Editorial: Convincing case yet to be made for closing Sagamore Psychiatric Center
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The Sagamore Children's Psychiatric Center in Dix Hills is a rarity: a state-run institution for juveniles that is heartily praised as a metaphorical and literal lifesaver. That's why New York State's decision to close it as part of its Regions of Excellence raises so many concerns. We have something in our region that many already consider excellent.
Even so, it's possible that a plan to properly treat the mental health problems of Long Island children without Sagamore's 54 inpatient beds could be devised. But moving ahead to close Sagamore without a detailed blueprint for what comes next is a mistake.
The way health care is delivered and paid for is changing across the board, with an increasing reliance on managed care. The state Office of Mental Health has been tasked with adapting this shift to its programs. In July, the agency released a plan that divides the state into five Regions of Excellence, describing which state facilities and services will remain in the future.
Long Island is combined with New York City into one region, resulting in a loss of child and adolescent inpatient mental health services.
Anyone younger than 18 needing what Sagamore offers -- long-term care for mental illness, delivered in conjunction with academic classes, and with family participation in the counseling -- would have to go to facilities in Queens or the Bronx. This would in many cases mean a disconnect from their families with added costs and longer commutes to visit.
One justification the state offers for removing inpatient services from Sagamore is that the move would eliminate $19 million in capital spending the facility will need soon. But to avoid spending that $19 million on roof repairs and equipment replacement, Sagamore must be shuttered completely.
Officials have spoken as if only Sagamore's inpatient services are ending, but later admit the plan is to shift any service now at Sagamore that is to be continued: possibly including day treatment, outpatient treatment, mobile mental health teams, crisis services and community training. There are not yet details on where these services go.
One of the most vehement arguments Office of Mental Health officials have made for ending inpatient care at Sagamore is the fact that 52 percent of its admissions are ordered by family court judges, an unusually high number. But these admissions account for only 8 to 10 percent of Sagamore's patient load. While the referrals are usually for 14 days or fewer, the median stay at the facility is 120 days.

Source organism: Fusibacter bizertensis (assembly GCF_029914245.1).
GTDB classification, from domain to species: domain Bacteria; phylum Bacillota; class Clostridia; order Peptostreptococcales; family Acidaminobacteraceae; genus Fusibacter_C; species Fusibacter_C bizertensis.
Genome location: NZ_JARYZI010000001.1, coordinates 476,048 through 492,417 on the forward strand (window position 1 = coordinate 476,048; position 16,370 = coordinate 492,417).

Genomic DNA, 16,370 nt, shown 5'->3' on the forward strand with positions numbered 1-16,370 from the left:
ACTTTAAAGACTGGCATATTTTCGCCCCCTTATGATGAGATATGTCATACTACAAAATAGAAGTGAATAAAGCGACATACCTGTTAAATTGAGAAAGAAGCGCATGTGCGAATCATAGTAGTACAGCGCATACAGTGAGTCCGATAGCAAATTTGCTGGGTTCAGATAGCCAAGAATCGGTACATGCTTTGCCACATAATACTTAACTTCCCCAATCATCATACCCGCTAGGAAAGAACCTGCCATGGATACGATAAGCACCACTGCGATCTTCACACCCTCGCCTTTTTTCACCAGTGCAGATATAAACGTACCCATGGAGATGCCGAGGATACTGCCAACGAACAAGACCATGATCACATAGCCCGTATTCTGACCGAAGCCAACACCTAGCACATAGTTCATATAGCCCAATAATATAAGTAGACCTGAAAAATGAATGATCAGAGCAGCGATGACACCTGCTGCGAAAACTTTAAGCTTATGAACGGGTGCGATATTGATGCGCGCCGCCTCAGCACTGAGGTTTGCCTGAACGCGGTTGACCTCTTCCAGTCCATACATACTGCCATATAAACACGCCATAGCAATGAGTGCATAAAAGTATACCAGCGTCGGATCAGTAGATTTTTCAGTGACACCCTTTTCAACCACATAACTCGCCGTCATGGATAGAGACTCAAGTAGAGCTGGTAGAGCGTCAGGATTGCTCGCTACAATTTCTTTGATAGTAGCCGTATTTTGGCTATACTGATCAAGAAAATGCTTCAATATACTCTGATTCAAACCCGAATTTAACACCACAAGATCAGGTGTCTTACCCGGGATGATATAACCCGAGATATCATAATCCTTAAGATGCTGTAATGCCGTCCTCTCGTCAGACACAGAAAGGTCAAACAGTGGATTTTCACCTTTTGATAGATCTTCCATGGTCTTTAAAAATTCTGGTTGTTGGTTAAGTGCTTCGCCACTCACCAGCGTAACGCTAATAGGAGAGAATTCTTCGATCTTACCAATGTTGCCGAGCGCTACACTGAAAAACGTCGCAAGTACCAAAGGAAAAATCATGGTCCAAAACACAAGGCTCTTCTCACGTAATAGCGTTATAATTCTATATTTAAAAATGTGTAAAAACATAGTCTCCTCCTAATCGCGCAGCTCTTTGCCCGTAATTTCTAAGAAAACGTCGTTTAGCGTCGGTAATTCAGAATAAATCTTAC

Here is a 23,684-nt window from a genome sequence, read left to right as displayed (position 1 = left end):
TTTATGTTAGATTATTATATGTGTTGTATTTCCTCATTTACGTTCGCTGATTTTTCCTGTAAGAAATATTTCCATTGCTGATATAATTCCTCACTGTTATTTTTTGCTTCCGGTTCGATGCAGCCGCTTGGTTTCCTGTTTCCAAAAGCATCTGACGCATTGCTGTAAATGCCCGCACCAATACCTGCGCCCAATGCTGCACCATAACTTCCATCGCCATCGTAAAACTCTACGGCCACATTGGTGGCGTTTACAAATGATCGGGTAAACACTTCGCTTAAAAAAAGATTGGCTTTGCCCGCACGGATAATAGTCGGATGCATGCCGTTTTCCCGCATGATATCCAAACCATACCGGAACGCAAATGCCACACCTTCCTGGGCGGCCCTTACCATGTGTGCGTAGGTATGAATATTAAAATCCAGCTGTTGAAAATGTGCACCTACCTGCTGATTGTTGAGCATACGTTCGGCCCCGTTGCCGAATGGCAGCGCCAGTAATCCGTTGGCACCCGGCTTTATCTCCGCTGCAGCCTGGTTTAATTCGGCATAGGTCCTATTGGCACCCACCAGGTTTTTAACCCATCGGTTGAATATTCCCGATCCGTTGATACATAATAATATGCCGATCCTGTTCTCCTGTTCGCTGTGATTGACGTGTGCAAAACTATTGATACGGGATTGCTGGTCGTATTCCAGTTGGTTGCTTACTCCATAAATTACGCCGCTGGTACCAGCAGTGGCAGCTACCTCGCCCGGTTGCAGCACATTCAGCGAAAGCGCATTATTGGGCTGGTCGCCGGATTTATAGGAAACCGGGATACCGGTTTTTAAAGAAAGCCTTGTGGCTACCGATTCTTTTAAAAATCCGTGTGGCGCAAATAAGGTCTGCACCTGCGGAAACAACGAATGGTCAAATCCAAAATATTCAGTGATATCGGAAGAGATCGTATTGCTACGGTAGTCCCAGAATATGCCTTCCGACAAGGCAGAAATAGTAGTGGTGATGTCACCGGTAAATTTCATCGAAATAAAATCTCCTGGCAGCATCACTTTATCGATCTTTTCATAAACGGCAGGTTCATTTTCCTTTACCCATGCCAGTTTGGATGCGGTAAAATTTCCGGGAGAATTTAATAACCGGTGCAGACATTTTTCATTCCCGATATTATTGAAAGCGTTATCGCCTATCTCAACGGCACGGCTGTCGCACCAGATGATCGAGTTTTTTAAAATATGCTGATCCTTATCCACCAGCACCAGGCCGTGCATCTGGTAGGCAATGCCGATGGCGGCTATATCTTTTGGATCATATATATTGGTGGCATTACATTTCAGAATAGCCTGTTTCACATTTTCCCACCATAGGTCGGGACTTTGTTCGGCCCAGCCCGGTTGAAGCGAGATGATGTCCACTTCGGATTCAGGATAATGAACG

The Office of Mental Health plan stresses the fact that no state workers will be laid off as facilities are closed across the state, as if state health care is a jobs program. Juvenile stays in state hospitals cost $1,500 per day, about double the cost in private hospitals, so the real question is whether the state should even be in this business. If we want to save money, let local private operators deliver the care and pay them, while the cost is the state's responsibility.
A sane overhaul of our mental health care system wouldn't start with the assumption that no jobs can be lost.
Officials with the Office of Mental Health say they want to see more problems detected and treated earlier, before inpatient care is necessary. That's good.
They say they want to expand the range of services on Long Island to reduce the need for Sagamore's beds, which are often on a waiting list. That's good.
And they say young people who truly need inpatient mental health care, and their families, will be well served by facilities in New York City. That's not a given.
What they don't say is how any of this is going to happen. There are no details.
Long Island's state legislators, luckily, aren't going to let any of this go forward without scrutiny. Nassau and Suffolk counties, with nearly 3 million people, need and deserve strong local mental health services, including inpatient care.
The Office of Mental Health's top priority is to provide for the mental health needs of Long island's children. A convincing case has yet to be made.